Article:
Remove tongue from bag, but save the contents of the bag! Do not discard! Pour the adobo liquid and chipotle peppers in a skillet to be used for the final cooking step. Start to bring the skillet to a simmer while you work on the tongue in the next couple of steps.

braising liquid braise elk tongue beef tongue lengua
Liquids from the bag, full of flavor and necessary for the final step.

 

cooked tongue lengua beef tongue elk tongue sous-vide sous vide slow cooking
Elk tongue, removed from sous-vide bath (40 hours at 170°F) and bag.

 

Final Processing of the Tongue

A few short steps remain before you can start building sensational lengua tacos. The first step after rapidly cooling the tongue, is to peel it.

Yep. Peeling a tongue. At this juncture in the cooking process you’re probably not having anymore strange feelings about the whole ‘tongue’ deal. Maybe a little, okay, but peeling the tongue is no big deal. It will come off easily and will be akin to a very thin leather sheath. You can cut longways and peel the tongue one half at a time, or just grab the edges and start to remove the skin that way. Discard peeled skin.

elk tongue beef tongue lengua slow cooked sous-vide sous vide
Elk tongue, peeled. Very simple and quick to do after a long sous-vide bath.

 

After peeling, we are at step two: chop and dice. 

 

elk tongue beef tongue lengua sous-vide sous vide
Juicy and pull-apart tender after nearly two days in the water bath.

 

chopped diced tongue lengua beef elk sous-vide sous vide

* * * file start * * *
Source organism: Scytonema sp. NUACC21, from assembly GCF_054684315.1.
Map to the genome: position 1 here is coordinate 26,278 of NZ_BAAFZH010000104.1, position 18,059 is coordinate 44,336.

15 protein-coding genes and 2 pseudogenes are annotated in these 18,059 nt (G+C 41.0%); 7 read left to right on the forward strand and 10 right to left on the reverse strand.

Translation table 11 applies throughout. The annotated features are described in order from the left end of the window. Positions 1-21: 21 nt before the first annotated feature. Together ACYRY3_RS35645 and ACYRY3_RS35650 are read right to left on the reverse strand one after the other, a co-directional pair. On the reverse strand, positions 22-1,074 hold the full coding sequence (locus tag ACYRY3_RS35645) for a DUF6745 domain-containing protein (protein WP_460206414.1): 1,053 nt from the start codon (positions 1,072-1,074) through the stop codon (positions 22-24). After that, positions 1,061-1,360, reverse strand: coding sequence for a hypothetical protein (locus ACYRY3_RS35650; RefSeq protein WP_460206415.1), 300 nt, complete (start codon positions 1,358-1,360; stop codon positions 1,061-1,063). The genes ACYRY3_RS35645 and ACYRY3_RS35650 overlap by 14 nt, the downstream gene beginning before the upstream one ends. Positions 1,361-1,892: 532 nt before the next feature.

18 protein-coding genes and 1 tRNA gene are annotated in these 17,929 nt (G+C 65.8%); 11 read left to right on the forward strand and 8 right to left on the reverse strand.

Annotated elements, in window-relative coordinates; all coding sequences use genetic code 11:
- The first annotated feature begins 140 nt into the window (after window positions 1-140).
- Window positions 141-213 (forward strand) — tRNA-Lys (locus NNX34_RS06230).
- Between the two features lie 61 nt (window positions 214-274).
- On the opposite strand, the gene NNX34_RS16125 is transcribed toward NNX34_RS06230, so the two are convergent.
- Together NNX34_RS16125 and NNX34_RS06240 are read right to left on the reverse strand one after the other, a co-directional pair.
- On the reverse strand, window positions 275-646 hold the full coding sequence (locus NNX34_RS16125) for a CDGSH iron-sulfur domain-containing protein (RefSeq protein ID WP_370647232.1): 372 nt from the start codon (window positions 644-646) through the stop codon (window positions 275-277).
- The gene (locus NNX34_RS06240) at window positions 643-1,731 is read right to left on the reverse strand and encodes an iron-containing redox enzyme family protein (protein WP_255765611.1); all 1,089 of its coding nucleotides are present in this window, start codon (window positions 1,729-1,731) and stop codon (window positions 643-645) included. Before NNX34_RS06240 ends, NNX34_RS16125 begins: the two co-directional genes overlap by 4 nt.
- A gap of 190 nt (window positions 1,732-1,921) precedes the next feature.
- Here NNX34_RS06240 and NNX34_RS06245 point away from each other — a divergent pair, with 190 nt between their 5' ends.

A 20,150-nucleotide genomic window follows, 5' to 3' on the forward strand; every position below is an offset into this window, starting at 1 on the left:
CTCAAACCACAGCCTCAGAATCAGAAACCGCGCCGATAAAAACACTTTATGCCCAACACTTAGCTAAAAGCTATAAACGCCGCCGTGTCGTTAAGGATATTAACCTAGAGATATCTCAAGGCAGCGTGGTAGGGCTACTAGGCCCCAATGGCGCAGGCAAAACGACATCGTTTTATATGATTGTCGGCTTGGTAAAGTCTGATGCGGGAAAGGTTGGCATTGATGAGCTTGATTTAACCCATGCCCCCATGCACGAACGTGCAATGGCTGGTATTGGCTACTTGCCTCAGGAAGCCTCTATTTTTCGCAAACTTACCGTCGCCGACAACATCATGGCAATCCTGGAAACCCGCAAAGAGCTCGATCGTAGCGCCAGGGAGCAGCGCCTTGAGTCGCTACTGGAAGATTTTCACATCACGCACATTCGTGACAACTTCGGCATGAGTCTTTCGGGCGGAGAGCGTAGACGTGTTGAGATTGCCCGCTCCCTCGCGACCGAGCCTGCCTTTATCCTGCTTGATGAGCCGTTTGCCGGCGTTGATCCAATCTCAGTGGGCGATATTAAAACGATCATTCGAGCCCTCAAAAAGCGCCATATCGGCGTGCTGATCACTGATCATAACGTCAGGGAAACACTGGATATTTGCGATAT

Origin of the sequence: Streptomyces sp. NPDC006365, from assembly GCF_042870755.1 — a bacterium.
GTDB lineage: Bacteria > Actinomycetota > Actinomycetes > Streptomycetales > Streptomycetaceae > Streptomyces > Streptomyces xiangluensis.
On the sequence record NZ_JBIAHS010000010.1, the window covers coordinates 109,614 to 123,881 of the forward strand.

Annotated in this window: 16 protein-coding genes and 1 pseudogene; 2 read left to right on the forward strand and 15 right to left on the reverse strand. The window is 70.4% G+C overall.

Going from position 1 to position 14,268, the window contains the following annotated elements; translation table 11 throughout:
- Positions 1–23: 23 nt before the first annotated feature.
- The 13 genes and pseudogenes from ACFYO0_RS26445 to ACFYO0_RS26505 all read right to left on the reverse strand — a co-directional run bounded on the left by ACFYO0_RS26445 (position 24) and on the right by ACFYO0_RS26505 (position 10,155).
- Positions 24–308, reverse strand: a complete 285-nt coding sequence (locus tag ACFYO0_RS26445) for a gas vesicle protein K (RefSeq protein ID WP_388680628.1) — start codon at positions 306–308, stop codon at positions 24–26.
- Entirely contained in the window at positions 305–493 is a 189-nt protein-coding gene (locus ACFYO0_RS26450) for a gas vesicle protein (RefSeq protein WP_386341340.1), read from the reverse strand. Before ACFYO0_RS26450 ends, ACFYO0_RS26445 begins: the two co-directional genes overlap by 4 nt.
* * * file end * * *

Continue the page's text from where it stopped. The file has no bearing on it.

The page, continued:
Diced tongue meat. Amazingly flavorful and fatty as it is. But there’s more in store for this cutting board full of deliciousness.

Braise the tongue!

Now that we’ve peeled and diced the meat, we can add it to the bubbling skillet for the final step. Using the liquids from the bag as well as the remaining chipotle peppers, we are going to braise the diced tongue and absorb into the pieces all the goodness that was left in the bag.

braised tongue braising liquid braise elk beef sous-vide sous vide lengua
Finish the cooking by braising the diced tongue until most all the liquid is gone and the meat is hot.

You’ve done it. Nice work. Now all thats left is to share and enjoy with friends and family!

And clean up, of course.

lengua tacos elk tacos elk tongue tacos beef tongue
Lengua tacos, with elk tongue. Home-made guacamole, some cilantro and onions on a tortilla and you’re there!

 

If you want to find this recipe in .pdf form – here you go ELK LENGUA TACOS